County Durham, during the endless, violent 1984 strike against the Thatcher closure of British coal mines. Widower Jackie Elliot and his firstborn, fellow miner Tony, take a dim view of 11 year-old second son Billy's poor record in boxing class, which worsens when they discover he sneakily transferred to the neighboring, otherwise girls-only-attended ballet class. Only one schoolmate, closet-gay Michael Caffrey, encourages Billy's desire, aroused by the teacher, who judged him talented enough for private lesson, to train and try out for the world-renowned Royal Ballet audition. Only the prospect of a fancy career unimagined in the pauper quarter may twist pa and big brother's opposition to indispensable support. Written by
Billy Elliot is by far the most honestly told depiction of middle boyhood I've seen in years, if ever. I was in joyful tatters at the end of this story of a boy struggling to stay true to his calling in an anguished northern English mining town circa 1980. Every working class character in this film is written and uncompromisingly played with great love and understanding of both family and class hardship. Personally I view this film as the finest piece of British "intimiste" cinema I've seen since Mike Leigh's "Secrets and Lies". Yet it has epic elements as well. Billy's personal story unfolds while his home town is occupied by uniformed British strike control forces.
This is a tale of inter-masculine struggle in a family and mining town almost devoid of (and yearning for) a balancing feminine presence. Billy's gift is slowly awakened in this stressed and violent male crucible. His relationships with his brother, his father, his genderally confused classmate, and his teacher all grow increasingly charged as the movie develops. For honesty and presence, Jamie Bell as Billy far surpasses Haley Joel Osment's debut in The Sixth Sense. And if that's not enough, Julie Walters, Gary Lewis and Jamie Draven as Billy's teacher, dad and brother are all heartbreakingly portrayed. All are perfectly cast and at the very top of their form.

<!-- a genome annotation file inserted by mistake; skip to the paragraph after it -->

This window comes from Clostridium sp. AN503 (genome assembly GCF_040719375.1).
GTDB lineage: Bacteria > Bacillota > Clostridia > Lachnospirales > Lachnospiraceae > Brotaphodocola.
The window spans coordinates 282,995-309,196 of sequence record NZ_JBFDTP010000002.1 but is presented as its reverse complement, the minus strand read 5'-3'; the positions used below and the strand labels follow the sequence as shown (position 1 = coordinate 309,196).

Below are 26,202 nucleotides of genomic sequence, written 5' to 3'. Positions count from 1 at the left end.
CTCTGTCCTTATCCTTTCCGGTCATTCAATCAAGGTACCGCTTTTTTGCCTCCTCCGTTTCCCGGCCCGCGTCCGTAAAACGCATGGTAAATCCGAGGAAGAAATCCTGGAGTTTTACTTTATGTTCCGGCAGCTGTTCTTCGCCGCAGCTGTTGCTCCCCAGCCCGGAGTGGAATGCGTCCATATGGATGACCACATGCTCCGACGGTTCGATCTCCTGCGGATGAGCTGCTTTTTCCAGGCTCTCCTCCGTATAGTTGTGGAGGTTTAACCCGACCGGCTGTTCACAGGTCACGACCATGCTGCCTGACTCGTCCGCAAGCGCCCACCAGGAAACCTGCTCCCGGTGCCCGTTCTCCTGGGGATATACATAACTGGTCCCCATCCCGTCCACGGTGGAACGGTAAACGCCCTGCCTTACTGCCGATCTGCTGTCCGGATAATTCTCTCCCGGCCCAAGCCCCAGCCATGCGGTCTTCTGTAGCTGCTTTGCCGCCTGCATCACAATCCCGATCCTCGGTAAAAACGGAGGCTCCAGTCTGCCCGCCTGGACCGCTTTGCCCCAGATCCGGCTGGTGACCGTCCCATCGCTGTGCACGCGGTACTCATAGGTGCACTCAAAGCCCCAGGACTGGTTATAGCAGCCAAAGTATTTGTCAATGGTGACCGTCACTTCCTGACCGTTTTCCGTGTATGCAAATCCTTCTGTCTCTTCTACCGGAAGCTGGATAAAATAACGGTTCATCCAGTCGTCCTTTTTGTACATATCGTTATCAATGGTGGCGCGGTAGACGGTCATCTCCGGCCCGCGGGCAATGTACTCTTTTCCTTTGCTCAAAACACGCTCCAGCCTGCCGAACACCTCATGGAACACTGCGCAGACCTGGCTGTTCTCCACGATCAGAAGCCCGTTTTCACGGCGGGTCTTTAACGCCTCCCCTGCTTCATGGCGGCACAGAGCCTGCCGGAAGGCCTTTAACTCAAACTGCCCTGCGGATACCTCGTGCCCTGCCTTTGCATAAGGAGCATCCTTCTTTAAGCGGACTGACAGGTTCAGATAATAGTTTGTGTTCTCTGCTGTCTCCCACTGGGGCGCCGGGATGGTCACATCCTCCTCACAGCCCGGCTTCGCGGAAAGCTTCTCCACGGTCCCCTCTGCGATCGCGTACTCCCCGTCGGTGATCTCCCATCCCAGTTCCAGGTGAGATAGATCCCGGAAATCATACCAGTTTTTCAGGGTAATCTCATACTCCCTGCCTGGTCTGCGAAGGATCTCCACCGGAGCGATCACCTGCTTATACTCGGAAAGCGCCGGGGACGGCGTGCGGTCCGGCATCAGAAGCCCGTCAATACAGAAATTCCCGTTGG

After all these characters have passed through the warzone of the first and second acts, director Steven Daldry delivers perhaps the most perfectly executed third act I have seen in a family centered drama from England or elsewhere. There are countless insightful decisions Daldry makes in the course of this film that other directors will study for years to come. But they're all brought to touching and masterful closure in the third act segments.
Kudos to scenarist Lee Hall for an excellent script. It should also be noted that many of DP Brian Tufano's beautifully composed shots match those of the great Chinese and Italian cinematographers. The film is brash in its musical style and forthright in its language. It is a film of specifics and the locale is not dressed up. And unlike many other local color films from England since 1985, this film has a strong, eminently compassionate narrative spine. Many audience members in the show I attended were immobilized and overcome in their seats during credits.
Despite frequent profanity, boys 11 and up should be allowed to see Billy Elliot, if only to keep them from abandoning hope. If it helps even one oppressed and confused boy keep an ear to the faint voice within that might just be his true calling, this film will have been worth every dollar spent in its making. A truly uplifting film.
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